The Social Science Research Council (SSRC) has launched the Sustaining Humanities Infrastructure Program (SHIP), supported by a $2.5 million grant from the Sustaining the Humanities through the American Rescue Plan initiative of the National Endowment for the Humanities (NEH). NEH/SSRC SHIP will offer grants of up to $100,000 to colleges, universities, and nonprofit organizations in support of pandemic relief and recovery efforts, with priority given to projects and institutions that address issues of diversity, equity, and inclusion, as well as applications from minority-serving institutions.
Humanities infrastructure—the people, projects, and resources dedicated to the study and advancement of humanities topics—is essential to building resilience in the face of Covid-19, and has likewise suffered in the wake of the pandemic. In light of the vibrant role that humanities organizations play in our country, NEH/SSRC SHIP will deploy American Rescue Plan Act of 2021 funding to support humanities staffing, programming, and operations in order to restore, sustain, and recover from the coronavirus.
“The humanities have a critical role to play in helping us understand the history that brought us here, document our present, and imagine a more resilient and inclusive future,” said SSRC program director Daniella Sarnoff, a historian who oversees much of the SSRC’s humanities focused work. “We’re thrilled that, with the support of the National Endowment of the Humanities, the SSRC can provide organizations with the resources and flexibility they need to undertake this important work.”
Building a stronger future necessitates recognizing the important role that diversity, equity, and inclusion play both as topics of humanistic scholarship and in strengthening the infrastructure that supports the humanities. NEH/SSRC SHIP will help address Covid-19’s wide-ranging effects on the humanities sector, with an emphasis on organizations and projects that examine past and present inequalities from a humanistic perspective or or that propose concrete steps—such as revised tenure and promotion guidelines and timelines—to address the pandemic’s impact on scholars within their own institutions.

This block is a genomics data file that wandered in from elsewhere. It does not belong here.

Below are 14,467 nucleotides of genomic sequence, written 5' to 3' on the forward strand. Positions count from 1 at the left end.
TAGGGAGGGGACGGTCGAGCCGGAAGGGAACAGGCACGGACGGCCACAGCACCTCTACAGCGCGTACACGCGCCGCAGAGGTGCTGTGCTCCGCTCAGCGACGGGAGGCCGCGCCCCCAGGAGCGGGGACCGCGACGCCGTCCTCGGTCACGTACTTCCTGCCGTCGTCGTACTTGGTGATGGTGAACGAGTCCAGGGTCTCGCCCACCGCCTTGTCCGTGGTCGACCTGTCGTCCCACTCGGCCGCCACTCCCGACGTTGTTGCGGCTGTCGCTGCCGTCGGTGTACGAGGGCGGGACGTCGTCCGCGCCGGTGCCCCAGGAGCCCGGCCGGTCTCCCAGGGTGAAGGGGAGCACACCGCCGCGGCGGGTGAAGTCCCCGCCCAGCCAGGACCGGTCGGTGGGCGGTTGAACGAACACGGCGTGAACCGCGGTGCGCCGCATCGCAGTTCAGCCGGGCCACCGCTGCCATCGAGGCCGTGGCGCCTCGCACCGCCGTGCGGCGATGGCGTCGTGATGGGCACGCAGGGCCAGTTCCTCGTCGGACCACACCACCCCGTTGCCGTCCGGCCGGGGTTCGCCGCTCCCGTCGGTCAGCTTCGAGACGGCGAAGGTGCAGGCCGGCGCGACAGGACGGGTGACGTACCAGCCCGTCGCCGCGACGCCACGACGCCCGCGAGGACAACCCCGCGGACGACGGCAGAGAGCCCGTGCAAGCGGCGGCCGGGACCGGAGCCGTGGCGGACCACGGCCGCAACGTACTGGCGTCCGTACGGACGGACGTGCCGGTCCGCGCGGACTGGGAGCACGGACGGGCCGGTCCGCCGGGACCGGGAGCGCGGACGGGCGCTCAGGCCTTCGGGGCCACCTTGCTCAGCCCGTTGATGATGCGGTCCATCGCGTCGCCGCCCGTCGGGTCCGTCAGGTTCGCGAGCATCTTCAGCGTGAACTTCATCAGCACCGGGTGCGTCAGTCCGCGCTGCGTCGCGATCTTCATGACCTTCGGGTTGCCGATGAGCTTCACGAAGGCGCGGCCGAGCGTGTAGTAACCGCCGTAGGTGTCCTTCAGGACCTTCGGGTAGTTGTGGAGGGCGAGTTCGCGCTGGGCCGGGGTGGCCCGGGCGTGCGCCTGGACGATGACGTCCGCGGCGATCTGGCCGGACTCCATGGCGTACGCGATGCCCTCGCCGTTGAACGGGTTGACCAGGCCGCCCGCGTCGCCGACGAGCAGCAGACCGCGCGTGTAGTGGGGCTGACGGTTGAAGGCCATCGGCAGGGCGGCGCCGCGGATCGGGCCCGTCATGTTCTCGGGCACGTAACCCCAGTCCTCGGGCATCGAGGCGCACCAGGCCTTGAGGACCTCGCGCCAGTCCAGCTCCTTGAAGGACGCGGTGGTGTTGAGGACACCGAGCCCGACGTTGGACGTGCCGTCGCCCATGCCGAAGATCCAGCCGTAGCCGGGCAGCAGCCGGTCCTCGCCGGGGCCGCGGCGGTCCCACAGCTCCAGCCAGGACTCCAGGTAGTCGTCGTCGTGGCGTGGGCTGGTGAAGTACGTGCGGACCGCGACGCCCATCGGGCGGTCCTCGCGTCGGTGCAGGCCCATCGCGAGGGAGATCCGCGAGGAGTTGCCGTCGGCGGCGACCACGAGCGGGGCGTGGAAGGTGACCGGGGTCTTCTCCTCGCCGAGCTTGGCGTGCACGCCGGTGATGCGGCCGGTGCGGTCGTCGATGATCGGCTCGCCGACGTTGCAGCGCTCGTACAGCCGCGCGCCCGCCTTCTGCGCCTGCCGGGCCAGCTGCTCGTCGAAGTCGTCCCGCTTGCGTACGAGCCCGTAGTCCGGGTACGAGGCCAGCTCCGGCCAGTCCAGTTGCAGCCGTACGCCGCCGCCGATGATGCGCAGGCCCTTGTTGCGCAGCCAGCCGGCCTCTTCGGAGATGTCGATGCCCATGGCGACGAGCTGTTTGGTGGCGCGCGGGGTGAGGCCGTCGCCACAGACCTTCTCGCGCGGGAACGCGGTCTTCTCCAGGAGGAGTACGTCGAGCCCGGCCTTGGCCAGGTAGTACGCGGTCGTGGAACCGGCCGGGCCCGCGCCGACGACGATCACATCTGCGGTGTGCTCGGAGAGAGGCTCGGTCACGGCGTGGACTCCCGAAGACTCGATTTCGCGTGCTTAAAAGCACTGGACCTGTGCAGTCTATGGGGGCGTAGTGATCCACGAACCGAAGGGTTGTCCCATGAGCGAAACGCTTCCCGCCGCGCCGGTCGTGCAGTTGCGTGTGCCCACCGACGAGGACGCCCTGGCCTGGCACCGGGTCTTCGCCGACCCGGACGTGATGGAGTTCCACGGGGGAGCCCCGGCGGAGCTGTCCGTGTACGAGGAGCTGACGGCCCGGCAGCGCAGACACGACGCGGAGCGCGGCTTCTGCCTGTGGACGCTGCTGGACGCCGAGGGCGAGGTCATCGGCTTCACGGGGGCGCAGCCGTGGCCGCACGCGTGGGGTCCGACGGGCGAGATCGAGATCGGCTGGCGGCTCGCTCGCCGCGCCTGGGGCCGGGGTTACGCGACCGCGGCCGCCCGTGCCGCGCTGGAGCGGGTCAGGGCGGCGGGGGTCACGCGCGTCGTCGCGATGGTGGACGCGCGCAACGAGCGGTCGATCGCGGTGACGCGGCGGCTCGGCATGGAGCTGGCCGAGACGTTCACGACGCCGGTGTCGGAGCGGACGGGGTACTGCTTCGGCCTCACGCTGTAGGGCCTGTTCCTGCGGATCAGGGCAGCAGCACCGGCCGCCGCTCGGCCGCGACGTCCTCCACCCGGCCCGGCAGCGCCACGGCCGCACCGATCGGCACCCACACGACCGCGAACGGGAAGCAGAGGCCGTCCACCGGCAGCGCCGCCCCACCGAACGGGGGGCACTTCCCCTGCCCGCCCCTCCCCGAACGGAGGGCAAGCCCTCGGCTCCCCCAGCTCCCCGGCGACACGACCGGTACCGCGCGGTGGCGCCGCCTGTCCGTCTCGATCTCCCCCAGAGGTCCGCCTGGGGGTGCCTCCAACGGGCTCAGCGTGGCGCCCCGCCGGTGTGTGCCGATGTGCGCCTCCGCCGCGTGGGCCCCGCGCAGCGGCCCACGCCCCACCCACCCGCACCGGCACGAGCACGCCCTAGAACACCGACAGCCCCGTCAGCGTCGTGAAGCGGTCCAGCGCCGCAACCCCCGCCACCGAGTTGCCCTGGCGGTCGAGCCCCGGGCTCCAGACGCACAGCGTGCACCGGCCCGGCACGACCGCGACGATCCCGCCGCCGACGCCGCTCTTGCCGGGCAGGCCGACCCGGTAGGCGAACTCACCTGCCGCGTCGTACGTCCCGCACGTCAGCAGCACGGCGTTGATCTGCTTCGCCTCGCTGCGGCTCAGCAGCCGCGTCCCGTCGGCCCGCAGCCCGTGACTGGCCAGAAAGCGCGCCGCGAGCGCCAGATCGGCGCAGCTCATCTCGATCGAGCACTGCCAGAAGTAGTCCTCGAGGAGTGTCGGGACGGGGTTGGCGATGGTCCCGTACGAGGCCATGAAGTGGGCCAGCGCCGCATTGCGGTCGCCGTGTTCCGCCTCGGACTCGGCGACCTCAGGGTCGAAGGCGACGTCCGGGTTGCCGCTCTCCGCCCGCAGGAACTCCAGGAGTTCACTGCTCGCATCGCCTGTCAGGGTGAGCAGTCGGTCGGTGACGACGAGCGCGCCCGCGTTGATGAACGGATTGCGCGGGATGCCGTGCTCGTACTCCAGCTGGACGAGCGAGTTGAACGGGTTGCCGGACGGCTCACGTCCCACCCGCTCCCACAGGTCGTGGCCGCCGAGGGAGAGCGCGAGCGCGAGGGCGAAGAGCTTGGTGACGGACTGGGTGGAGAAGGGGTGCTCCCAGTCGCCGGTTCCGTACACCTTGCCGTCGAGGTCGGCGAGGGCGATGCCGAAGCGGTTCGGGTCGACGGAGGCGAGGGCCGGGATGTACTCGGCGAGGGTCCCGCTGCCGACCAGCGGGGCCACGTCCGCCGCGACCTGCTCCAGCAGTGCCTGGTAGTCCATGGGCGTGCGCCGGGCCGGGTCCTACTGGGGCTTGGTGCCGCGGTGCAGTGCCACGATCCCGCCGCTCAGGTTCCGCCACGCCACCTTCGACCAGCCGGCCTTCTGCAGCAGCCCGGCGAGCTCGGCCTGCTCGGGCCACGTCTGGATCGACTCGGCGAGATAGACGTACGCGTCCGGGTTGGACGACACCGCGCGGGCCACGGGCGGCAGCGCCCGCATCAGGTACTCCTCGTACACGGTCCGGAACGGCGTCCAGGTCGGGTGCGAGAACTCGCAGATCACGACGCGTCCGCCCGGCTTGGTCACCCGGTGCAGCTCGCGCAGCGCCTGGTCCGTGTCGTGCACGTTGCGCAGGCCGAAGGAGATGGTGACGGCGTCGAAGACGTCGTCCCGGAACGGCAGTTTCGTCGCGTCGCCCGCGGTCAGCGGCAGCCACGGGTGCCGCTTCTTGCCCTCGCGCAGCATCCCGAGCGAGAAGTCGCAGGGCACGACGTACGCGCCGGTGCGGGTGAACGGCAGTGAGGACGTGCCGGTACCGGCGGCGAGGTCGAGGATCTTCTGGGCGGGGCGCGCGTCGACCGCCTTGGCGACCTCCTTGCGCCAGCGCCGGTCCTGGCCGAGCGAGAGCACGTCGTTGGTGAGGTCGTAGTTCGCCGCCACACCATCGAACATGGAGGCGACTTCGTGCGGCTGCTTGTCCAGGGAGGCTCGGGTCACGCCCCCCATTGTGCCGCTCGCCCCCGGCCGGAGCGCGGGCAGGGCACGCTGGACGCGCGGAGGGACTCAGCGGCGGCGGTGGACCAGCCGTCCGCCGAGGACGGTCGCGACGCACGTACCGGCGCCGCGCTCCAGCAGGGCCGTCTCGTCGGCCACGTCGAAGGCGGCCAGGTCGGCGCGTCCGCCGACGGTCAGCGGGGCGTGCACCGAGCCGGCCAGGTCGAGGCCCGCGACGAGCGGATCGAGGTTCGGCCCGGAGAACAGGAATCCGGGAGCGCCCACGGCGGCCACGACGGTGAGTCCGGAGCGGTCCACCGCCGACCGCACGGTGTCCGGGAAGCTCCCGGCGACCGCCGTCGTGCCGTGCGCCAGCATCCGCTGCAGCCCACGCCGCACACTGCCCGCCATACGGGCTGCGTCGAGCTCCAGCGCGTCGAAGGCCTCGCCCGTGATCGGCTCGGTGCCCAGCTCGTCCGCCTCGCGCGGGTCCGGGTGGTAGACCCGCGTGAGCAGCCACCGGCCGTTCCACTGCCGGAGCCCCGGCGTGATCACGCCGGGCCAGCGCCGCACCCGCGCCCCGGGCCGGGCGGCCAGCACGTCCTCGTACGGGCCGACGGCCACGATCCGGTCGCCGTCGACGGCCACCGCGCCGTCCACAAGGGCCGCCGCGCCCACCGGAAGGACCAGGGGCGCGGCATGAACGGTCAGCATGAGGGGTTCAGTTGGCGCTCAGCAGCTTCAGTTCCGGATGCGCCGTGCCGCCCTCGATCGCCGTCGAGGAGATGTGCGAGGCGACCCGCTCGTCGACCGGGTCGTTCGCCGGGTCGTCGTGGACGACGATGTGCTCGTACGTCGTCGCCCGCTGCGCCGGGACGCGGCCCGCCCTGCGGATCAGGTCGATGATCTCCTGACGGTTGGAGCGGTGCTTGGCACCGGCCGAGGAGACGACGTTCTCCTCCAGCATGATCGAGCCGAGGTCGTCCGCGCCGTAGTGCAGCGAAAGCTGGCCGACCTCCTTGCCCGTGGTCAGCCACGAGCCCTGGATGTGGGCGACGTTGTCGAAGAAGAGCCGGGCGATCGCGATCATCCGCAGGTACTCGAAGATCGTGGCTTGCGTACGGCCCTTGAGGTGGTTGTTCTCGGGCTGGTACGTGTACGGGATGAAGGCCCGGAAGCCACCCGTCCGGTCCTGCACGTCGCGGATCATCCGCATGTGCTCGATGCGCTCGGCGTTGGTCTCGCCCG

“Any attempt at recovery has to acknowledge that the pandemic’s social and economic consequences have not been borne equally. Across the country, people of color, women, caregivers, and other typically marginalized populations have been most affected—and the humanities sector is no exception,” said SSRC program director Jason Rhody. “We’re looking forward to partnering with institutions and organizations that are addressing the pandemic’s drastically disparate effects, both in higher education and in society broadly.”
NEH/SSRC SHIP is currently accepting proposals from US universities and nonprofit organizations with 5013c status to support staffing, programming, and operations. The deadline for applications is December 7. NEH/SSRC SHIP is part of the SSRC’s broader efforts to understand and address the pandemic’s social, cultural, and economic effects through insights from the social sciences and humanities. Learn more at our Virtual Research Center for Covid-19.
For additional details on SSRC/NEH SHIP, please visit the Request for Proposals here.